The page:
The product on the field determines ticket pricing, parking pricing, ticket packages sold, individual tickets sold, television rights (though more of a conference affiliation rather than singular responsibility), and the widespread selling of merchandise.
Knowing full well that a university cannot promote a player’s actual likeness on a jersey, these (nameless) uniforms will be sold like hot cakes in many student stores across the country. It’s not a coincidence to see plenty of No. 2 nameless jerseys in College Station (Johnny Manziel). This wasn’t a case of the manufacturer randomly coming up with this numerical value. These No. 2 uniforms surely sold quite well during Manziel’s tenure in college. Though these facsimiles were clearly created after him, Manziel likely reaped none of the financial gains.
5-time gold medalist and 14-time world champion swimmer Katie Ledecky had recently been a student at Stanford. With two more years left in college, she was forced to drop out of school in order to pursue other opportunities. By forgoing her athletic eligibility, Ledecky can now feast on sponsorship deals and hefty endorsements. In other words, the allure of guaranteed money was too big to pass up.
It doesn’t make a whole lot of sense from a logical standpoint. The 21-year-old can joined the United States Armed Forces and participate in alcoholic drinks legally. Ledecky is also able to be an entrepreneur with the idea of entering the business world if she so chooses. However, stringent NCAA rules prohibit her from participating in these humane rights whilst also representing her university on the collegiate level.
Ledecky can opt to stay in college and bypass tons in the way of guaranteed money. But what if Ledecky suffered an unfortunate injury in college? Would those endorsements still be there two years later?
Most likely, no.
In this current situation, she no longer can swim for the school she gave so much to — both in the pool and in terms of financial gains. This further prohibits her from completing her undergraduate degree, which may be more difficult to attain with other newfound responsibilities.
LaVar Ball — the outspoken father of Los Angeles Lakers point guard Lonzo Ball — disagrees with the NCAA’s methods of disallowing any sort of compensation. As such, he’s creating a basketball league (Junior Basketball Association) with the goal of paying athletes for a one-year period before being eligible for the NBA Draft. In essence, one-and-done players would skip out on college in favor of participating in this spectacle.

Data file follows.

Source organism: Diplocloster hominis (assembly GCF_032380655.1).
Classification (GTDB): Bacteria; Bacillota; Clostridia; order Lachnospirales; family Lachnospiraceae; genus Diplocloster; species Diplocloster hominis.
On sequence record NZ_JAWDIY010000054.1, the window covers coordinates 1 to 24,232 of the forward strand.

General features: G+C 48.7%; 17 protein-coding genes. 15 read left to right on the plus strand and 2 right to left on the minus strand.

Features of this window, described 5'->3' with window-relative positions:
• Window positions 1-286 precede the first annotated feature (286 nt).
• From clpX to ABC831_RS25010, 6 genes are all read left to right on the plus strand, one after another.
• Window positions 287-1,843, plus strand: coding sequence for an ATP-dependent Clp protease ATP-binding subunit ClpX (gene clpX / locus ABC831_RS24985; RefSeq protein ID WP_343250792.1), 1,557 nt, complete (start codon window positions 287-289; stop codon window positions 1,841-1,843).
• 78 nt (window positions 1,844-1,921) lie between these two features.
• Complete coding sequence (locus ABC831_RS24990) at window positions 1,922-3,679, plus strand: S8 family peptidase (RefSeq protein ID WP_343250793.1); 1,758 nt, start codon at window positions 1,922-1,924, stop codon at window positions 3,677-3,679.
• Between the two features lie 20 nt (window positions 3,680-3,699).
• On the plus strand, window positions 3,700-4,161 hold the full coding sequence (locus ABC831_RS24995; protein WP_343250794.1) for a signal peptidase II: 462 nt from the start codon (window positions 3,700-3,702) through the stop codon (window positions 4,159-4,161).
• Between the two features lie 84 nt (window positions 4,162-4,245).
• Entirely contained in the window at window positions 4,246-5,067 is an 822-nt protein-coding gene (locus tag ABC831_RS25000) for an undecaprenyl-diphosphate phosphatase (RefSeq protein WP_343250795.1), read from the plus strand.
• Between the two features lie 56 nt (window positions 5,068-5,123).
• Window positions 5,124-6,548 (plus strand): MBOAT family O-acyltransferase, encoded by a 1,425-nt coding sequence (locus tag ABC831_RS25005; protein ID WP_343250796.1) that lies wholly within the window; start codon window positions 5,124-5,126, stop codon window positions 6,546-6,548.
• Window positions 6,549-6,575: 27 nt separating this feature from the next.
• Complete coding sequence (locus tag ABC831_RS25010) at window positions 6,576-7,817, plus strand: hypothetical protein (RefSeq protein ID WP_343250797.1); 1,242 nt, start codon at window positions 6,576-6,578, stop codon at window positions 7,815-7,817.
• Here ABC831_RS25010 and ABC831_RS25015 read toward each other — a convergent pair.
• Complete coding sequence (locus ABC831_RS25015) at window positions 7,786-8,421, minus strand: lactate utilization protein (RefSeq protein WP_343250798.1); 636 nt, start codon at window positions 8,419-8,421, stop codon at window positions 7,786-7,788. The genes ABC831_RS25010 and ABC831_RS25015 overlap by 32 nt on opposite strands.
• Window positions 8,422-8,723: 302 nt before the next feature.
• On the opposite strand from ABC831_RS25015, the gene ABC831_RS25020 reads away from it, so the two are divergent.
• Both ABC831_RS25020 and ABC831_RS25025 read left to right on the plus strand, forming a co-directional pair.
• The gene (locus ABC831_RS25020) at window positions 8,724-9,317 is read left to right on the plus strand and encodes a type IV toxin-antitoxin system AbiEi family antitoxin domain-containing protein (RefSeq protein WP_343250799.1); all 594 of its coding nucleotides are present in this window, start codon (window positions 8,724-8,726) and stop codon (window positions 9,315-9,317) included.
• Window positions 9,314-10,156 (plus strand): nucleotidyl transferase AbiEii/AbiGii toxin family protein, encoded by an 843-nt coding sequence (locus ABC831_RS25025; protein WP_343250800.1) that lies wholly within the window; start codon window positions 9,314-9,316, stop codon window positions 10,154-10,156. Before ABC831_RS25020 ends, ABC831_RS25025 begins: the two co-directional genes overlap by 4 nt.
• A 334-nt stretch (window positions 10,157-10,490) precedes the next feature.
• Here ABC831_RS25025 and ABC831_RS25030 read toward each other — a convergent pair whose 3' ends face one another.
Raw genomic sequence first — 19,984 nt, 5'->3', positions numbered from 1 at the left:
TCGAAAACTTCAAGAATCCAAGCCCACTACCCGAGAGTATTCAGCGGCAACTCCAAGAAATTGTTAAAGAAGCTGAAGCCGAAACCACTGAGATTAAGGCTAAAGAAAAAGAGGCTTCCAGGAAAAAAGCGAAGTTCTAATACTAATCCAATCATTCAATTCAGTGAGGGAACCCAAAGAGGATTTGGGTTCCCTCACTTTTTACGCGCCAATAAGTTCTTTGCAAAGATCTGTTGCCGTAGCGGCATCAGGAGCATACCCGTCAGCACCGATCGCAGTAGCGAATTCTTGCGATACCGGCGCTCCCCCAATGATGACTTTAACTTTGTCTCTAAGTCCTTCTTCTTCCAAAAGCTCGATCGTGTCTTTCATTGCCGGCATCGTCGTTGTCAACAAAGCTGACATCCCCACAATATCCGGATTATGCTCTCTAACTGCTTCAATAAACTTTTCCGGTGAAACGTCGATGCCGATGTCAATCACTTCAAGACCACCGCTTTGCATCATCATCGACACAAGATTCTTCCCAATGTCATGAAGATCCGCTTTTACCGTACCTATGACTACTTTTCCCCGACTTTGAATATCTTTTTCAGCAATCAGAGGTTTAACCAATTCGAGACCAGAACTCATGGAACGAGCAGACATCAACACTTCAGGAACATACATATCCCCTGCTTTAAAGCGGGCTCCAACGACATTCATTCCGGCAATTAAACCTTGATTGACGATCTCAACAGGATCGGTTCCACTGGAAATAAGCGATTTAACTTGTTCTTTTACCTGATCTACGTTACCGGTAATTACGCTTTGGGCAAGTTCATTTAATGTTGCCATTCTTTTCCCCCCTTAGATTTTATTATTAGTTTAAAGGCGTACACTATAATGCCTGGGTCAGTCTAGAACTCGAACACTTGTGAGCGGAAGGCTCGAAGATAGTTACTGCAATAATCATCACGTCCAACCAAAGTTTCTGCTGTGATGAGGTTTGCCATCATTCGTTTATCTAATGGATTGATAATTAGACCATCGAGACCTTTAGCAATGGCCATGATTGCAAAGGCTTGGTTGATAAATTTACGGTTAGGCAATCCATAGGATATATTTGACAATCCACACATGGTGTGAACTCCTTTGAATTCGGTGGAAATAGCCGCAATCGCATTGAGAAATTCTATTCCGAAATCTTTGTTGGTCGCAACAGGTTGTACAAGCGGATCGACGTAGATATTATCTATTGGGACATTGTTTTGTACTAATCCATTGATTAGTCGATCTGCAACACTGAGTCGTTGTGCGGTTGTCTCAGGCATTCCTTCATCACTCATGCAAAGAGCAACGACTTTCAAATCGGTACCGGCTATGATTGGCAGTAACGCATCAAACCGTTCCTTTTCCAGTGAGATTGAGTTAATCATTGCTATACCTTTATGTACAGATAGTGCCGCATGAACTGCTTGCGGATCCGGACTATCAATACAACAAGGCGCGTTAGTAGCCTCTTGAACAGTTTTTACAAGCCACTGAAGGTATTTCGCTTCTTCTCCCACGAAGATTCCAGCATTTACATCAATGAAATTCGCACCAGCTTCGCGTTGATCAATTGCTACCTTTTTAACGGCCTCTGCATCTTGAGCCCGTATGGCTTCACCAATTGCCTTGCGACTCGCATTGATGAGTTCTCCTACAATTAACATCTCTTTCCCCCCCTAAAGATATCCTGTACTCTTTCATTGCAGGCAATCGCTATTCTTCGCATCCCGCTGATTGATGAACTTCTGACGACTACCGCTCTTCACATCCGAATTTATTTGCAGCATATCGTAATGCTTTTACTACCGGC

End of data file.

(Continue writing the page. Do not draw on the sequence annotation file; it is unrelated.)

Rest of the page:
“Getting these players is going to be easy. This is giving guys a chance to get a jump start on their career, to be seen by pro scouts; and we’re going to pay them, because someone has to pay these kids. Those kids who are one-and-done. They shouldn’t be there with the NCAA trying to hold them hostage, not allowing them to keep the jersey they wear while selling replicas of them in stores. So our guy isn’t going to go to Florida State for a year. He’s going to come to our league.”
Interestingly enough, Ball will be joined by former NBA players Earl Watson and Ed O’Bannon in finding talent for the league. As one recalls, O’Bannon sued the NCAA over seeing his likeness in a college basketball video game.
In 2010, an extensive study was created by The National College Players Association (NCPA). Titled The Price of Poverty in Big Time College Sport, the 28-page report analyzed data from a number of different avenues. Within the text, it was reported that 86-percent of college athletes live below the poverty line. The average cost for each full scholarship athlete in the country (during the 2010-11 season) was roughly $3,222. Duly, the market value for an FBS athlete in both football and basketball reached $121,048 and $265,027 (respectively). For context’s sake, a Duke basketball player during this time period was valued at over $1 million. Television and media contracts drive millions upon millions to these universities. Ultimately, it comes on the backs of the athletes.
The cost of living in this country has gone up, and continues to exponentially increase. The mere act of buying a meal is problematic for many collegiate athletes. Poorer athletes from impoverished areas still struggle despite being in the perceived environment of wealth and accessibility.
With the amount of money universities are making off of these athletes, some sort of additional compensation must be offered. Otherwise, tricky problems with handlers under-the-table will only become more prevalent.
Image Source: Streeter Lecka/Getty Images, Jamie Squire/Getty Images, Chris Graythen/Getty Images, Al Bello/Getty Images